Old Rottenhat

Robert Wyatt

Old Rottenhat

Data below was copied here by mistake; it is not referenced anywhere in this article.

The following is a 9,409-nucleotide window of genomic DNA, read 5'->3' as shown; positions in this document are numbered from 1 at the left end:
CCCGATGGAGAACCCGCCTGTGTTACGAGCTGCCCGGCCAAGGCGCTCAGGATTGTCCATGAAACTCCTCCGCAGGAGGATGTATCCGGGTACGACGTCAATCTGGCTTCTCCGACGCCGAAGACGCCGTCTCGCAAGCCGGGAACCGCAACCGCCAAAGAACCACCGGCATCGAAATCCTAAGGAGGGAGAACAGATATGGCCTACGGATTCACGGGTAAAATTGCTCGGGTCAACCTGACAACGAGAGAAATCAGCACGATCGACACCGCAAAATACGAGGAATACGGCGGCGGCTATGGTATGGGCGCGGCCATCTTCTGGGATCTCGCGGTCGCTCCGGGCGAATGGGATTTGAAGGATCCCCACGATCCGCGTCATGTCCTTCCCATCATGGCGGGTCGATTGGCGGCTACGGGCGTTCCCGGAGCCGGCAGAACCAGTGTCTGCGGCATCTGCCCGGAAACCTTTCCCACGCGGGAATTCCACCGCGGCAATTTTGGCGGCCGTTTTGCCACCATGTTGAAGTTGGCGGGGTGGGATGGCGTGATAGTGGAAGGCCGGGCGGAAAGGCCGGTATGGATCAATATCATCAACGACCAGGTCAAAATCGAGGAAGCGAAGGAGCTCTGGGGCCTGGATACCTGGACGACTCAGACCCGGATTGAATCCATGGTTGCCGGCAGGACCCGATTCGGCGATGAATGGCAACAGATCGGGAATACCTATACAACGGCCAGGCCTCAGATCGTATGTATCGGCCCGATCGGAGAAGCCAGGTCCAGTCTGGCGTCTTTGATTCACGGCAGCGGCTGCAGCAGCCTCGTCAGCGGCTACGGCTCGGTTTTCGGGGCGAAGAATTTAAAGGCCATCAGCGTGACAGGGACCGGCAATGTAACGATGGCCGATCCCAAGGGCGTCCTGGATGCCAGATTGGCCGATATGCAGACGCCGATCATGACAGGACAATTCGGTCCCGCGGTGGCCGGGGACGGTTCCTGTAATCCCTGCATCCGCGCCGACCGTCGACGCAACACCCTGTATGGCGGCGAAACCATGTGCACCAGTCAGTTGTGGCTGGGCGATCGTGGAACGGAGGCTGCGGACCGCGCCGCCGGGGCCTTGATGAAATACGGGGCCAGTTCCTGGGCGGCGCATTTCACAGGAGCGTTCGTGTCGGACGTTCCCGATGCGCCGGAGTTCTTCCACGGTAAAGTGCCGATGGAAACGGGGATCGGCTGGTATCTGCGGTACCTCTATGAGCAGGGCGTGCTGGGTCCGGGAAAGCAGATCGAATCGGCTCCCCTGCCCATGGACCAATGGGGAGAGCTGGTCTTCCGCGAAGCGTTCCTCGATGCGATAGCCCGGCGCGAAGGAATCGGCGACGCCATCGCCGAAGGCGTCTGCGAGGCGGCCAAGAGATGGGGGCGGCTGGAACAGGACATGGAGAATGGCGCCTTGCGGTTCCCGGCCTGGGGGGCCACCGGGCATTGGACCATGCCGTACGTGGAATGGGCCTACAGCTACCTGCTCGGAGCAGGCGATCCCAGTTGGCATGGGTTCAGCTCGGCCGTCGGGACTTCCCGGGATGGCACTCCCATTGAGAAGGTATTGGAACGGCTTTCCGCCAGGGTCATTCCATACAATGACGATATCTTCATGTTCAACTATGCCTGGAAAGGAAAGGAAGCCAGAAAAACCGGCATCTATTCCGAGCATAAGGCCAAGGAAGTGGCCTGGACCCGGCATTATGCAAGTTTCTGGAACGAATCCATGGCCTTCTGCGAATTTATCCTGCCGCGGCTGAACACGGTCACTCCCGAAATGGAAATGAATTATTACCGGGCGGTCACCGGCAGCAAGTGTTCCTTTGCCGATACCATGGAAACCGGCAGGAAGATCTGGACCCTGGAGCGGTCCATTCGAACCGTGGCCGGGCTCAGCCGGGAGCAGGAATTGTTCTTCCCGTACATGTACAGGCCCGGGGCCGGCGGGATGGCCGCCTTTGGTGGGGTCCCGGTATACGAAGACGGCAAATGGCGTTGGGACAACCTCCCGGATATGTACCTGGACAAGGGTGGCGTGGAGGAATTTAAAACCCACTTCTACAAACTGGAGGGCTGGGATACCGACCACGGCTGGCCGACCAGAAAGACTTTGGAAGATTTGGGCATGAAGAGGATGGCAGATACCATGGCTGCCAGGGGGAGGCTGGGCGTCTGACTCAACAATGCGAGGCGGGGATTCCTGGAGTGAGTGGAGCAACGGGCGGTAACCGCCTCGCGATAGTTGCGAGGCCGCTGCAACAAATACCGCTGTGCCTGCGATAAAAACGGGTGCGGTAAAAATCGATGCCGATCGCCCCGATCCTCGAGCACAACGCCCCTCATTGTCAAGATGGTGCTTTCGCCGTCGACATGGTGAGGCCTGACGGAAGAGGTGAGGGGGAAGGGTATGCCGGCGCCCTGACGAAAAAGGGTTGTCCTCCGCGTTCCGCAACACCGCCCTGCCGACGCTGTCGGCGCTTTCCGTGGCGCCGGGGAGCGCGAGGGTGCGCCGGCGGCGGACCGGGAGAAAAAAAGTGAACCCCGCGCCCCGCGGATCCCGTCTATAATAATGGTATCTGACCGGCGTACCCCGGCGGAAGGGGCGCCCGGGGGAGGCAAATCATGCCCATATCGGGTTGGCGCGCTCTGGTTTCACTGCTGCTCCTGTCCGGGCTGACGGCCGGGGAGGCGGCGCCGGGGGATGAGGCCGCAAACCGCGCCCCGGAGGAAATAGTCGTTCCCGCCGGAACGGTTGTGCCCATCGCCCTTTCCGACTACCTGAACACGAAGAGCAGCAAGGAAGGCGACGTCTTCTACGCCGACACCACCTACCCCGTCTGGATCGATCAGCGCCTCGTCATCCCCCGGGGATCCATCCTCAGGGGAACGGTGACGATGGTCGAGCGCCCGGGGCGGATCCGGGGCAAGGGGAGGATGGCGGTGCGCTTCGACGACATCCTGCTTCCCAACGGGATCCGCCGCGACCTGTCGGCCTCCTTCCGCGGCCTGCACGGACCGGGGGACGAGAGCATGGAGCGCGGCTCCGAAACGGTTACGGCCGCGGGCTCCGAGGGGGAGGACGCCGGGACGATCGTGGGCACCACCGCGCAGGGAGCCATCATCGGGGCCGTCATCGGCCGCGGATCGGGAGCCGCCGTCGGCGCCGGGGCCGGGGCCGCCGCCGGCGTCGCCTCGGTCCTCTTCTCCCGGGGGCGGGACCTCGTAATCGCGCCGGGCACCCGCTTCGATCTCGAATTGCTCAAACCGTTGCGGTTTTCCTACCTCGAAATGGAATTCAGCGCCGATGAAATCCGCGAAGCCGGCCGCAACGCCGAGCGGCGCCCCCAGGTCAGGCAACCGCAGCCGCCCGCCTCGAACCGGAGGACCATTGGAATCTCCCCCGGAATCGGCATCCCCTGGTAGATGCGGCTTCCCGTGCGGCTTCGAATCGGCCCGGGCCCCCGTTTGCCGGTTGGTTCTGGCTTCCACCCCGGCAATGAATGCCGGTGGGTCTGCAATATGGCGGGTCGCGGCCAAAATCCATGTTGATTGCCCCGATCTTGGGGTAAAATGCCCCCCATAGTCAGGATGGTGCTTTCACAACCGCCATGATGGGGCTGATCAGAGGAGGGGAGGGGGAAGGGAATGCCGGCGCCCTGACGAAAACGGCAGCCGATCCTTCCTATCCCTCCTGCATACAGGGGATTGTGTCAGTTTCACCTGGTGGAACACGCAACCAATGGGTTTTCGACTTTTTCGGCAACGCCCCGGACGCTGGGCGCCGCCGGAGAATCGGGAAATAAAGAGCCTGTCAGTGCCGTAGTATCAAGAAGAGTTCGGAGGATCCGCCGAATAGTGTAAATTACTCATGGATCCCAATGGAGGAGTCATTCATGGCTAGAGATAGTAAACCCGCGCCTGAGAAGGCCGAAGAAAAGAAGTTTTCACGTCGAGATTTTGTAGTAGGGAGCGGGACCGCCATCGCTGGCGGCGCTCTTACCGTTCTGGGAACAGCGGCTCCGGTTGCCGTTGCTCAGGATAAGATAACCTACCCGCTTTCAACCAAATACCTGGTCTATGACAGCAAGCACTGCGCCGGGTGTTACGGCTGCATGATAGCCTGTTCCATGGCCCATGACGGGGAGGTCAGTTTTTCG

Robert Wyatt had often planted his tongue in cheek with the Soft Machine and his group Matching Mole, but as his solo work went into the ‘80s, his interests turned intensely political and serious. Not many singer-songwriters name-check Noam Chomsky in song, but Wyatt manages it in the opening cut, “Alliance,” of this 1986 solo album. Concerned with the exploitation of the poor and the death toll in “East Timor,” Wyatt uses his own dark keyboard chords and ominous synth lines to call out for greater justice. Musically, there are many quirks. “The United States of Amnesia” features a whistling solo amongst it high-tech songs (for the ‘80s, that is). “Speechless” is an instrumental that nearly plunges off the road in certain spots. “The Age of Self” adds a gravity-filled attempt at funk, complete with backing vocals. A delightfully weird album, Old Rottenhat stands on its own as a singularly strange musical piece tied together with Wyatt’s stunning voice.

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